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4:05 AM
@laptop2d I just saw your rant about companies not wanting to share their datasheets. I can empathize. We're using developing a product strictly for Motorola and they spec'd a particular processor that isn't usually spec'd for our product we're developing. We respun the board to meet the requirements they wanted which was no problem. The COM Express board that Motorola wanted was only sold by one vendor, again no problem. However, we asked this vendor for any schematics, datasheets, and specs.
(continued) The vendor refused to give that information to us. We explained to them that our company doesn't even make COM Express boards at all so competition was literally impossible. They still refused. We then told them that wouldn't mind signing an NDA to get these schematics, specs, etc. THEY STILL REFUSED. My VP blew up in their face and was literally yelling on the conference call about, and in his words, "bulls**t" it was that they refused to let us develop our products with...
(continued again) ... their COM Express module. We wouldn't be able to troubleshoot any SPI, I2C, PCIe, network, etc. signals coming from that COM Express for our product. Today, they've given us some "teasers" from their schematic but it doesn't even help since we don't even have a layout gerber to fully pinpoint where the signal is.
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@NickAlexeev I've only seen a package with solder ball joints on the bottom but not two rows of pads... That's really strange.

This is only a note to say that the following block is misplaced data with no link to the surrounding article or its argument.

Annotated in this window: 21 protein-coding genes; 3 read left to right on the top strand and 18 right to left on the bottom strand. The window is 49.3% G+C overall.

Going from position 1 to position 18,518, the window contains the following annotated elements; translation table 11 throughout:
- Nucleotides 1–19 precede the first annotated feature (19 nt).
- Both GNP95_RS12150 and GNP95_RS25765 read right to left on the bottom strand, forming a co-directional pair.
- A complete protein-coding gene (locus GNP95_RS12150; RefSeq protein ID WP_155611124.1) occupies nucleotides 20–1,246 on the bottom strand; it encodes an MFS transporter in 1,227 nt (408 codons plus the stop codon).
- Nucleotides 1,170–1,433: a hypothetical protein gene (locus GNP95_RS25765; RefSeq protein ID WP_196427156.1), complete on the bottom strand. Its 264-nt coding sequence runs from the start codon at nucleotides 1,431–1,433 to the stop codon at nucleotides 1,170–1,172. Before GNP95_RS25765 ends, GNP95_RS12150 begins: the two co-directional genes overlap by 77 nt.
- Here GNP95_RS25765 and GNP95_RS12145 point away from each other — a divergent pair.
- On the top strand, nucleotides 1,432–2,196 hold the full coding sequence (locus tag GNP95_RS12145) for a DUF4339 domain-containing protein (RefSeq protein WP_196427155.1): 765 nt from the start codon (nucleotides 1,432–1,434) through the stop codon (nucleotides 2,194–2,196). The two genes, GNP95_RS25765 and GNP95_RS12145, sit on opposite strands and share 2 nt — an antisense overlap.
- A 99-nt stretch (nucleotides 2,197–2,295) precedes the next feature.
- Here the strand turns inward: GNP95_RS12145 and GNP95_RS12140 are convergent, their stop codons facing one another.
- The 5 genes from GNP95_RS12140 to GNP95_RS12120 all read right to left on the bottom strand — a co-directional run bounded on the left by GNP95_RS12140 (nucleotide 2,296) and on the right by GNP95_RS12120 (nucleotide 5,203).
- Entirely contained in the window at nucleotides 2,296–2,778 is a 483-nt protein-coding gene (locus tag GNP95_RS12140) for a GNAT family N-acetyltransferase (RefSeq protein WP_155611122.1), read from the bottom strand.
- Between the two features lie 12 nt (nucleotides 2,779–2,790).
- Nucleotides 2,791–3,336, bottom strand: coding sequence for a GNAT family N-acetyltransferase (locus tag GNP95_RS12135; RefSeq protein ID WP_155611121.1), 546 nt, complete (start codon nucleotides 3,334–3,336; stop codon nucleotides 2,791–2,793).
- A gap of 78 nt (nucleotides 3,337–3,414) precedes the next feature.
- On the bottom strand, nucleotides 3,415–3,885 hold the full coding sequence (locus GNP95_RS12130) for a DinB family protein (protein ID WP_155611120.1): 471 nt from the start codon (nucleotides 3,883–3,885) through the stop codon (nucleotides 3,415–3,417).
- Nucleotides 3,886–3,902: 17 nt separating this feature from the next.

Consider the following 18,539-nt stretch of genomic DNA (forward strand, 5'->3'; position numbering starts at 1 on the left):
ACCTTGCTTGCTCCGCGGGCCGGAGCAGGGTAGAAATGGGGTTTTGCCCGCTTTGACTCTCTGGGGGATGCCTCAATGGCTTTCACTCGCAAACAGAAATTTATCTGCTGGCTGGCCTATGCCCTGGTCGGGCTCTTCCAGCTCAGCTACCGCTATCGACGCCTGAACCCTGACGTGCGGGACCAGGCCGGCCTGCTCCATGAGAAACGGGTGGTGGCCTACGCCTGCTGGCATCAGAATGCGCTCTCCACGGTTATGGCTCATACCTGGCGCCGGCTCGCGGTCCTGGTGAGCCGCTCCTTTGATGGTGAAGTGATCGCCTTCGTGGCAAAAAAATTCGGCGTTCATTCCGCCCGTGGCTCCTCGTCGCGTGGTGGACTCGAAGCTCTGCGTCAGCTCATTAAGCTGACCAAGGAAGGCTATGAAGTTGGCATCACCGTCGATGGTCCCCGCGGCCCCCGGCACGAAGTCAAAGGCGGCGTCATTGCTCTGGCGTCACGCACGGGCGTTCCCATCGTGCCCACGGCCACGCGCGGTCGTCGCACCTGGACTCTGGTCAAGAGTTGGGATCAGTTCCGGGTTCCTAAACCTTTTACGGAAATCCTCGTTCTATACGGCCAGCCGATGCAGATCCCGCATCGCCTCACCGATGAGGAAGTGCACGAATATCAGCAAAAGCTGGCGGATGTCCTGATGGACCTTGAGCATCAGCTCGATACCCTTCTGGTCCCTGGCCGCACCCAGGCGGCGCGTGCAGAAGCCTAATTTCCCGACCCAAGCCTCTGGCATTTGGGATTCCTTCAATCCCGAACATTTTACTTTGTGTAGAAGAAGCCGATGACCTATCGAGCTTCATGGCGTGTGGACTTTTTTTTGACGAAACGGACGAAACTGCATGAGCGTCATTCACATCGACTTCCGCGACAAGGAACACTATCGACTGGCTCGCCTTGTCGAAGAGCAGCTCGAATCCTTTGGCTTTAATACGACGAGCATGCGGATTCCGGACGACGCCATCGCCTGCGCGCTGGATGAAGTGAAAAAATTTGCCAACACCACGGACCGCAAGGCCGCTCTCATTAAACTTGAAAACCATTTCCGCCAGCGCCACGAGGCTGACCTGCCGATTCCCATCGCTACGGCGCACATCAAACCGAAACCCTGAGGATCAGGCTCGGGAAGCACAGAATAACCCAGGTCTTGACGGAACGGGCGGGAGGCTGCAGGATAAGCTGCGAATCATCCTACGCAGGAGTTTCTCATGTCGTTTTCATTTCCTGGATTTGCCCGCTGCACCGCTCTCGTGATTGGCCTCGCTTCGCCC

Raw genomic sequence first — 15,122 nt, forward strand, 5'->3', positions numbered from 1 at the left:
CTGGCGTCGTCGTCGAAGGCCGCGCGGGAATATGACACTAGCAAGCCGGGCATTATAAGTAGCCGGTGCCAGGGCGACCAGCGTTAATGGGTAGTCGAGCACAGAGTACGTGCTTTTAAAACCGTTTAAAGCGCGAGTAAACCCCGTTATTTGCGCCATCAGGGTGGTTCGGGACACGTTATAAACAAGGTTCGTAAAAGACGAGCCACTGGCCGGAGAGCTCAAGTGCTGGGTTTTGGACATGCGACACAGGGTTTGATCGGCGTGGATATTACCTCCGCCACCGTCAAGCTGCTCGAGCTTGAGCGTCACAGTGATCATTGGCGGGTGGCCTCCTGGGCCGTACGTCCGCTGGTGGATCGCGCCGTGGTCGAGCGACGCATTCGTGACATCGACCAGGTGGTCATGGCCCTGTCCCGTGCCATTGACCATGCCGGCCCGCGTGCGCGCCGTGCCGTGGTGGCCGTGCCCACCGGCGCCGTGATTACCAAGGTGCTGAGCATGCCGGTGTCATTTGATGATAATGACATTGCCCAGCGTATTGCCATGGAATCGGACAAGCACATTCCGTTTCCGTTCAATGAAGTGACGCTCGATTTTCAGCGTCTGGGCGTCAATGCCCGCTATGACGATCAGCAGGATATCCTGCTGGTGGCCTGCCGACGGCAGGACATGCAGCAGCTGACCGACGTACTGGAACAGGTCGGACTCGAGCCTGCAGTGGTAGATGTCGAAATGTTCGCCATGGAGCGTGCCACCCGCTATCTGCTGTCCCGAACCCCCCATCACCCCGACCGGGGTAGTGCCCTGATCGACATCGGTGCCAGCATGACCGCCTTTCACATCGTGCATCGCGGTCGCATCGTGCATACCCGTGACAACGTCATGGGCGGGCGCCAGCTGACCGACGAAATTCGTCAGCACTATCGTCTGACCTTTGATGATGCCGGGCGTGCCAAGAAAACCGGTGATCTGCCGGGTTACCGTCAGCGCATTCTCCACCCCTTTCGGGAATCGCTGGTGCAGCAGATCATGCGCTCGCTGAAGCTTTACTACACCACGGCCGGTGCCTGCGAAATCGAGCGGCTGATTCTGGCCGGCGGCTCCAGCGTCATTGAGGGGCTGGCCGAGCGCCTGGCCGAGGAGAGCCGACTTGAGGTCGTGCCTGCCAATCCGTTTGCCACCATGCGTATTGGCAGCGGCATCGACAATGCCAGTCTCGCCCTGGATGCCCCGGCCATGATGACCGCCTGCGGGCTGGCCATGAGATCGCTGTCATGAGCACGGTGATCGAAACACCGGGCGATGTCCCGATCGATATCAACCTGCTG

4:50 AM
@KingDuken I've seen dual row QFNs before, although those are less common than BGAs.
But it's the first time I see a QFN with oblique inner pads [or whatever those are].
 
 
8 hours later…
12:25 PM
Very strange indeed... and to have them connected? Why have the other set at all then? Seems to me, no matter which set you chose to use, the other would be a "keepout" nightmare. I'll avoid such packages. If we all avoid it, maybe it will go away.
 
 
2 hours later…
2:35 PM
I suspect that since they're near the "minimum pitch" of a QFN at 0.5mm pin spacing, they can't just use the inner pins.
The die is only as big as the thermal pad, maybe a decent amount smaller
In the QFN packages I've seen, the leadframe doesn't extend very far into the package. Wirebonds from the outer ring of pads to the chip would be very long, and probably a lot of inductance, which the application may be sensitive to (HDMI)
So this is probably an economical way of extending the leadframe further into a QFN package, and still having support before the plastic is added
 
 
2 hours later…
4:18 PM
Hello, i have a hall effect sensor with part number of "503341" on it. how can i tell what kind of hall sensor it is to find the datasheet?
 
Google?
otherwise you're using a number that isn't necessarily the part number to identify a part
 
it gave me a whole lots of different datasheets from different hall effect sensors
i think it maybe is a ugn503 but i'm not sure tho
 
Another possibility is that it's a "standard" part number, and several manufacturers make something with the same number
 
how can i be sure?
 
@newbie how do you know it is a hall effect sensor?
 
4:27 PM
i order some few years agp
ago*
 
ideally you could find match up marking on the package to markings on the datasheet, but it depends
 
so there's no way to make sure what exactly it is?
 
Sure - you buy it from a reputable distributor (not amazon/ebay) who will tell you exactly what it is and give you a datasheet
 
i found some pictures of ugn3503 with part number of 503518 written on it
but others have the 3503 number on it
i'm gonna use ugn3503 datasheet worst case i'm gonna burn the sensor lol
thanks guys bye
 
That might be as good as it gets :)
 

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